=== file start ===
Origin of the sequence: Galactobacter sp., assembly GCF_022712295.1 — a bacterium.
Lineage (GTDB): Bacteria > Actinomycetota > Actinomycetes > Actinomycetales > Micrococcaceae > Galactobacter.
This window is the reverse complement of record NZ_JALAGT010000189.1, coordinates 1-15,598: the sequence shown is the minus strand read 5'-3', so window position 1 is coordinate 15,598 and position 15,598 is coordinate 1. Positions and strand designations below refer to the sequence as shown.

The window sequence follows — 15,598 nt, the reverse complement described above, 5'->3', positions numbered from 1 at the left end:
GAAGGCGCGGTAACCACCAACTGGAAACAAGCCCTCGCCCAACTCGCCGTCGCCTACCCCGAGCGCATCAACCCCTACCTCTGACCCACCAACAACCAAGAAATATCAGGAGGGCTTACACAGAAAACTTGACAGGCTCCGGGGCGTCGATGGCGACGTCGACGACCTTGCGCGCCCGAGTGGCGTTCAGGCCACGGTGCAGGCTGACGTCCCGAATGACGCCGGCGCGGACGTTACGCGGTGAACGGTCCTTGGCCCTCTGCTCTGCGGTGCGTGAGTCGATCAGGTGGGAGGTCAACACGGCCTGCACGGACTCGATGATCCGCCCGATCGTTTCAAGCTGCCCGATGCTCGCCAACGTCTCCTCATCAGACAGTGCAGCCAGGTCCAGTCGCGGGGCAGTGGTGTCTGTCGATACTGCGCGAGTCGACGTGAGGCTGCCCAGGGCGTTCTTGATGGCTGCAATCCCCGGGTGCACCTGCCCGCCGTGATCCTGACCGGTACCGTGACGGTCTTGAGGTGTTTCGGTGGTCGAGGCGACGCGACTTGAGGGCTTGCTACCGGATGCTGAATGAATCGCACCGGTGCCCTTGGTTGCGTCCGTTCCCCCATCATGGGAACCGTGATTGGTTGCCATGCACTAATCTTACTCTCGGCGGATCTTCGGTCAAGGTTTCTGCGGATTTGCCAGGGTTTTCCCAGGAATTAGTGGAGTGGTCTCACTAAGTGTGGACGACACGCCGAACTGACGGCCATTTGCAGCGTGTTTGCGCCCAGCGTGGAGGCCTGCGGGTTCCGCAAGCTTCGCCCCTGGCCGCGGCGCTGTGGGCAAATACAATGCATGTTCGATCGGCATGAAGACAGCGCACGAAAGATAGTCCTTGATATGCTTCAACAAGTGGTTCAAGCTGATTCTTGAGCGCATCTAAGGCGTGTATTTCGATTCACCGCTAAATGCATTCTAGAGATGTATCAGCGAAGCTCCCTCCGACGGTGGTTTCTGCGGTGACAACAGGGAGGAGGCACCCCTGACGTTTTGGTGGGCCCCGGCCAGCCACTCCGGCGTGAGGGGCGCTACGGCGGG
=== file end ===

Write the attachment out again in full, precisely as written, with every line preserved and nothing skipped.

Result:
Origin of the sequence: Galactobacter sp., assembly GCF_022712295.1 — a bacterium.
Lineage (GTDB): Bacteria > Actinomycetota > Actinomycetes > Actinomycetales > Micrococcaceae > Galactobacter.
This window is the reverse complement of record NZ_JALAGT010000189.1, coordinates 1-15,598: the sequence shown is the minus strand read 5'-3', so window position 1 is coordinate 15,598 and position 15,598 is coordinate 1. Positions and strand designations below refer to the sequence as shown.

The window sequence follows — 15,598 nt, the reverse complement described above, 5'->3', positions numbered from 1 at the left end:
GAAGGCGCGGTAACCACCAACTGGAAACAAGCCCTCGCCCAACTCGCCGTCGCCTACCCCGAGCGCATCAACCCCTACCTCTGACCCACCAACAACCAAGAAATATCAGGAGGGCTTACACAGAAAACTTGACAGGCTCCGGGGCGTCGATGGCGACGTCGACGACCTTGCGCGCCCGAGTGGCGTTCAGGCCACGGTGCAGGCTGACGTCCCGAATGACGCCGGCGCGGACGTTACGCGGTGAACGGTCCTTGGCCCTCTGCTCTGCGGTGCGTGAGTCGATCAGGTGGGAGGTCAACACGGCCTGCACGGACTCGATGATCCGCCCGATCGTTTCAAGCTGCCCGATGCTCGCCAACGTCTCCTCATCAGACAGTGCAGCCAGGTCCAGTCGCGGGGCAGTGGTGTCTGTCGATACTGCGCGAGTCGACGTGAGGCTGCCCAGGGCGTTCTTGATGGCTGCAATCCCCGGGTGCACCTGCCCGCCGTGATCCTGACCGGTACCGTGACGGTCTTGAGGTGTTTCGGTGGTCGAGGCGACGCGACTTGAGGGCTTGCTACCGGATGCTGAATGAATCGCACCGGTGCCCTTGGTTGCGTCCGTTCCCCCATCATGGGAACCGTGATTGGTTGCCATGCACTAATCTTACTCTCGGCGGATCTTCGGTCAAGGTTTCTGCGGATTTGCCAGGGTTTTCCCAGGAATTAGTGGAGTGGTCTCACTAAGTGTGGACGACACGCCGAACTGACGGCCATTTGCAGCGTGTTTGCGCCCAGCGTGGAGGCCTGCGGGTTCCGCAAGCTTCGCCCCTGGCCGCGGCGCTGTGGGCAAATACAATGCATGTTCGATCGGCATGAAGACAGCGCACGAAAGATAGTCCTTGATATGCTTCAACAAGTGGTTCAAGCTGATTCTTGAGCGCATCTAAGGCGTGTATTTCGATTCACCGCTAAATGCATTCTAGAGATGTATCAGCGAAGCTCCCTCCGACGGTGGTTTCTGCGGTGACAACAGGGAGGAGGCACCCCTGACGTTTTGGTGGGCCCCGGCCAGCCACTCCGGCGTGAGGGGCGCTACGGCGGG